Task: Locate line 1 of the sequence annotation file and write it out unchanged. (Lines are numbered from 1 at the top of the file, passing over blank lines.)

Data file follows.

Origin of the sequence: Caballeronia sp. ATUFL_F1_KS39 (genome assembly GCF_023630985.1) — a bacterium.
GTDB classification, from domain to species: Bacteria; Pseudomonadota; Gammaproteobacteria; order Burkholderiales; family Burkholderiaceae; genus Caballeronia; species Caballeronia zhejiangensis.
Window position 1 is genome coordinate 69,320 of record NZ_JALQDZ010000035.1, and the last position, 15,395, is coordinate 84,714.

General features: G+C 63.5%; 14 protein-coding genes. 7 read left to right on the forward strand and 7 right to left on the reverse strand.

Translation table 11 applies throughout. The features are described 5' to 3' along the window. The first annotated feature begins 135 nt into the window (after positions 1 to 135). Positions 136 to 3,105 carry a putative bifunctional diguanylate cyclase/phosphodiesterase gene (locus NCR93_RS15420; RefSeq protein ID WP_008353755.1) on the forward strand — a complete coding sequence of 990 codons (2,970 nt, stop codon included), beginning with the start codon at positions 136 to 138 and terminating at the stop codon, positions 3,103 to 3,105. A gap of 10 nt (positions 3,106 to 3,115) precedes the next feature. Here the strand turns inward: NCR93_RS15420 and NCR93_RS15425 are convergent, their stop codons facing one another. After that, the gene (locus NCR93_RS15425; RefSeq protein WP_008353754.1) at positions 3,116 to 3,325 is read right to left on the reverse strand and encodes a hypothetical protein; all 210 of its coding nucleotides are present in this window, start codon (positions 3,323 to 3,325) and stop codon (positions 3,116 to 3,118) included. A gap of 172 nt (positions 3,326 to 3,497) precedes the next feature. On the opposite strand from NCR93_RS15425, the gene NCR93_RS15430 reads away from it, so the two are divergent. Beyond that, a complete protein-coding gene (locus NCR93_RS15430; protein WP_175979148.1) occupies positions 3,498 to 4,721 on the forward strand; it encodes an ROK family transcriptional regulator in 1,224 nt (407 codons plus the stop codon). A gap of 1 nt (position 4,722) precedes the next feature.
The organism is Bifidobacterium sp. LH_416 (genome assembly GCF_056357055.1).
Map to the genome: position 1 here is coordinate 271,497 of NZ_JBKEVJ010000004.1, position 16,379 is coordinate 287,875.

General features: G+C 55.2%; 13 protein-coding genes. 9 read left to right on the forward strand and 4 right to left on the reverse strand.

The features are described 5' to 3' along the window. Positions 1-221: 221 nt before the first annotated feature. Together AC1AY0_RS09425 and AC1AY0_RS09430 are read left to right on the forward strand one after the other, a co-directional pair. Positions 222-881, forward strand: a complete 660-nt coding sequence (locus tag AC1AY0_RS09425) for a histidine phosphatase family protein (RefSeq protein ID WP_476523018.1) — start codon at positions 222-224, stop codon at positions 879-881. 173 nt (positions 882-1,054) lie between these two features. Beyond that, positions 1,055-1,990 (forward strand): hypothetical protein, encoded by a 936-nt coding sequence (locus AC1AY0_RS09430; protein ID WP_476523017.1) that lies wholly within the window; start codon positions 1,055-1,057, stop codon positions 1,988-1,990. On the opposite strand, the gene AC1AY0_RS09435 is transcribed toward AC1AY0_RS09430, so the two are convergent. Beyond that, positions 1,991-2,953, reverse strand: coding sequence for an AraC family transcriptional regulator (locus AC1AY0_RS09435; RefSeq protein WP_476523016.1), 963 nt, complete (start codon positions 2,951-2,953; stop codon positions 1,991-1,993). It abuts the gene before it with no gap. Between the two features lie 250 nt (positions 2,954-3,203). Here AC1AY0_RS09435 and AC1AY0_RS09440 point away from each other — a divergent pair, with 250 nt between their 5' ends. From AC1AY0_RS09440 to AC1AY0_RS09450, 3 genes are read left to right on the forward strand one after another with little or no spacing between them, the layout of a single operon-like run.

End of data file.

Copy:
Origin of the sequence: Caballeronia sp. ATUFL_F1_KS39 (genome assembly GCF_023630985.1) — a bacterium.